• tyrannustyrannus Registered User regular
    edited March 2011
    Here's a checklist for if someone can claim the American Opportunity Credit. I already posted this in "Another Tax Thread", but I think this would be good information for the tax thread sticky.

    If you can answer all these questions, you can take (probably) the American Opportunity Credit.
    • Are you within the first four years of post-secondary (undergrad, not graduate) study? Yes
    • Are you enrolled in a program that leads to a degree, certificate, or other piece of paper? Yes
    • Are you taking at least one-half the normal full-time workload for the course of study for at least one academic period beginning in 2010? Yes
    • Have you ever been convicted of a felony for possessing or distributing a controlled substance? No
    There are other rules, as well. If you are claimed as a dependent on another person's tax return, you cannot claim the credit. Your parents, or whoever claim you as a dependent, will end up claiming it.

    After that, you can get a credit for up to $2,500 depending on the amount of eligible expenses, the amount of tax on the return, and whether or not your scholarships/grants cover the expenses. (That last part means that your qualified expenses sent on your 1098-T are reduced by nontaxed benefits) The form you would use is the 8863, found here.

  • jclastjclast Registered User regular
    edited March 2011
    I have to look at my return to make sure, but does anybody know what the process is for fixing an error on a return before the IRS finds it but after I've received my refund check?

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  • tyrannustyrannus Registered User regular
    edited March 2011
    An amended return is not always required when the original return has an error. The IRS will usually correct a math error, or they'll write you and request a missing schedule.

    Here are a few scenarios where you may want to file an amended return:
    You may need to file an amended return if you received another form W-2 after you filed, or a corrected form W-2.
    Or if you got another 1099 or a corrected 1099
    Or, if you claimed your own personal exemption on the return when someone else could claim it.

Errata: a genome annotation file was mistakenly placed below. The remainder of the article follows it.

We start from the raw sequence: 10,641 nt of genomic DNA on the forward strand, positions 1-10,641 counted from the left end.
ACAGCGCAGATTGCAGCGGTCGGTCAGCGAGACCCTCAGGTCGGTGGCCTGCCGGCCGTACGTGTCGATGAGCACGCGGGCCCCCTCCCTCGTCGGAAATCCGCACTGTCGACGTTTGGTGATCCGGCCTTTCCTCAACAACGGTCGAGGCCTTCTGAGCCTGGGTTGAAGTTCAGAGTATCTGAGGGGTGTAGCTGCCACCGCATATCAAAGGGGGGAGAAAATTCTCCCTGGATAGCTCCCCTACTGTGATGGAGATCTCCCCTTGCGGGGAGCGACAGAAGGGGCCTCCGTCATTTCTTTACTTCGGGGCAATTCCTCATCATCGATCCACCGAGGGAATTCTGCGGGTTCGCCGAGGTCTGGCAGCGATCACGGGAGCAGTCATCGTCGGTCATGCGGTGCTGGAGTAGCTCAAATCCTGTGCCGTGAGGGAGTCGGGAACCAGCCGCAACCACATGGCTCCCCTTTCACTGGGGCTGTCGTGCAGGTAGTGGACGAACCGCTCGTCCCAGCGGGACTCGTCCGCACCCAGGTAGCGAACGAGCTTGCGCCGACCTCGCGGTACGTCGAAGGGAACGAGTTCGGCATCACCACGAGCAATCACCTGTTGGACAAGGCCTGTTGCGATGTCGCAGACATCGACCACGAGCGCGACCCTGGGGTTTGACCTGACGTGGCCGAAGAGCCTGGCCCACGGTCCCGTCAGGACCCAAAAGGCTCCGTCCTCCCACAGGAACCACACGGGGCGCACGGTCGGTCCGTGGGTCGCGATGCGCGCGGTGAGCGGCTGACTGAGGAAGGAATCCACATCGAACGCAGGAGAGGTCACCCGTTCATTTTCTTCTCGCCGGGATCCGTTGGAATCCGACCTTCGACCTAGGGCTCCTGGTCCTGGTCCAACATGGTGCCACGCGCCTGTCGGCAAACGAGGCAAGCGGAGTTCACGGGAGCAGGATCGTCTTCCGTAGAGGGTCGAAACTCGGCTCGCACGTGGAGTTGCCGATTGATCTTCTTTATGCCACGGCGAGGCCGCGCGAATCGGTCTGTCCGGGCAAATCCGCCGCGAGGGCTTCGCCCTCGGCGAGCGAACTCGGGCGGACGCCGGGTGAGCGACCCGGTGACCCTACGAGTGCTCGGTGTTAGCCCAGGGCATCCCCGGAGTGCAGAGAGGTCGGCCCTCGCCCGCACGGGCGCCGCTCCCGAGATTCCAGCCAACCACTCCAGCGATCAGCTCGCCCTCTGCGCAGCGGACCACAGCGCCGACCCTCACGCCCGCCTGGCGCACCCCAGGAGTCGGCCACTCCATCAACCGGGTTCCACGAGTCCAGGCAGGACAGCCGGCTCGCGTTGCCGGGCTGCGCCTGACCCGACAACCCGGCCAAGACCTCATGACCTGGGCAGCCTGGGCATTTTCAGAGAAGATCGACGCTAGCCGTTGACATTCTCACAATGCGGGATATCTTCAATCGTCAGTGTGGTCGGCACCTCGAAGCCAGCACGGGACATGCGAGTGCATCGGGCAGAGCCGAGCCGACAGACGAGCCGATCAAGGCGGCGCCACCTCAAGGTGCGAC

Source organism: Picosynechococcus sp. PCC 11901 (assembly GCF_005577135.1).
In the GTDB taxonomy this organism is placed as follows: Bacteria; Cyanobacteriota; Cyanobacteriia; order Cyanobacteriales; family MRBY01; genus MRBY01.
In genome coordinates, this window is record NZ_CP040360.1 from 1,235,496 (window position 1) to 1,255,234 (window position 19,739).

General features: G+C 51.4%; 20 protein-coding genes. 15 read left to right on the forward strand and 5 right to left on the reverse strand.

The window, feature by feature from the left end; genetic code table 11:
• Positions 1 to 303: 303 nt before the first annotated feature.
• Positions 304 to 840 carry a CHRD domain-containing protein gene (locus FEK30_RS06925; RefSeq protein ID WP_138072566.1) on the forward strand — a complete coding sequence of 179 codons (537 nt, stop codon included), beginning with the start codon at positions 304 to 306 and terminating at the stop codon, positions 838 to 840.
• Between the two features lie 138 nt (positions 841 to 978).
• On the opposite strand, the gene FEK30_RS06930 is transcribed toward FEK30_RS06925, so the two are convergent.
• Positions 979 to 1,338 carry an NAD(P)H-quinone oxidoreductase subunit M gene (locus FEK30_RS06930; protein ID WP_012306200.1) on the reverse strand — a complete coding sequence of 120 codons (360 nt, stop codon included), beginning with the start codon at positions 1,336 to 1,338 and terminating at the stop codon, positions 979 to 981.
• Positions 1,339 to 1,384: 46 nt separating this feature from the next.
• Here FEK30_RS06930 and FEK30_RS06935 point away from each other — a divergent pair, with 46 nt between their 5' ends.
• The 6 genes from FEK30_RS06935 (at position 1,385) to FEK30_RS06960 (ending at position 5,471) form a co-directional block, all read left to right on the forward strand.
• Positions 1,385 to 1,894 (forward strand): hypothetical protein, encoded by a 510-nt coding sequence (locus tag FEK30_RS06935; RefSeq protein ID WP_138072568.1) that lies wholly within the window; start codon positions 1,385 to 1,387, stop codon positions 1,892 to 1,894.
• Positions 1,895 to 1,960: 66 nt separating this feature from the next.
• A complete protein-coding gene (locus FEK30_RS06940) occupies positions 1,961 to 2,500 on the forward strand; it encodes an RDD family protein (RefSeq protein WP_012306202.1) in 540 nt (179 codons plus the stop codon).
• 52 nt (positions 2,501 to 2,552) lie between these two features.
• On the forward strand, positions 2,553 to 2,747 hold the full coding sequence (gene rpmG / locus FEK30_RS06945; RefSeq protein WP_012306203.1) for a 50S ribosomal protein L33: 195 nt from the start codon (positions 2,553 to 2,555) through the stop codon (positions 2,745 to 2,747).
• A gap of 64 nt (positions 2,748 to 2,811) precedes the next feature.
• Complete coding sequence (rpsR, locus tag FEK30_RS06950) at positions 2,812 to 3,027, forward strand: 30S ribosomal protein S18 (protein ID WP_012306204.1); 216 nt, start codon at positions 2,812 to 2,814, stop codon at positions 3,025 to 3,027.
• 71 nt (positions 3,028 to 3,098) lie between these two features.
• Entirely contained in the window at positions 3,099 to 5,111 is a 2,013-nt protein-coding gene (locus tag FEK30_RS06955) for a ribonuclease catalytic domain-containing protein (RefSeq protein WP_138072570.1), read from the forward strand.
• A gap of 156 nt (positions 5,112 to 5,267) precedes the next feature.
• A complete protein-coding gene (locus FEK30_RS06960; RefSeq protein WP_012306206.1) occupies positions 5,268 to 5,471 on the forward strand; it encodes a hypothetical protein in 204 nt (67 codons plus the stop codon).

Or if you claimed deductions or credits you should not have claim, or did not claim deductions or credits you could have claimed, or if your filing status is different.

  • jclastjclast Registered User regular
    edited March 2011
    That's what I was afraid of. I am an idiot and thought that "post-secondary education" meant after undergraduate instead of after high school so I took the American Opportunity Credit when I shouldn't have. :(

    I'll fire up H&R Block at Home when I get home after work and see if it can lead me through it.

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  • tyrannustyrannus Registered User regular
    edited March 2011
    I think you may need to file a 1040X. It can be prepared using tax software, but it cannot be e-filed.

    You're going to have to want to print out two copies of the amended return, one for you, and one to mail in.

    You can expect the processing time for an amended return to be 8-12 weeks. I'll get you some more details in a bit.

  • EggyToastEggyToast Registered User regular
    edited March 2011
    I cashed in a lot of investments in 2010, I suspect I should go to a professional...
    How professional are the blokes at H&R block? Should I find a private person instead?

    If you're really not good at reading forms and doing form-based math, then going to a tax person may be your best bet. Nothing wrong if you're not a form person, of course, although if you do generally find that you have some "odd income" every year, you might rather look for a personal accountant. Their fee is on an annual basis, usually very competitive with walk-in tax services, and you can ask them other tax questions throughout the year (if you get a good one -- try to assess how good they are with email).

    The catch with a lot of the extra forms is that half the work is tracking them down -- the other half is simply punching in numbers. I've been using freetaxusa.com for the last 3 years now and I really enjoy it (as much as one can enjoy a tax service). They do a good job of explaining what you need and where things go.

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  • Dropping LoadsDropping Loads Registered User regular
    edited March 2011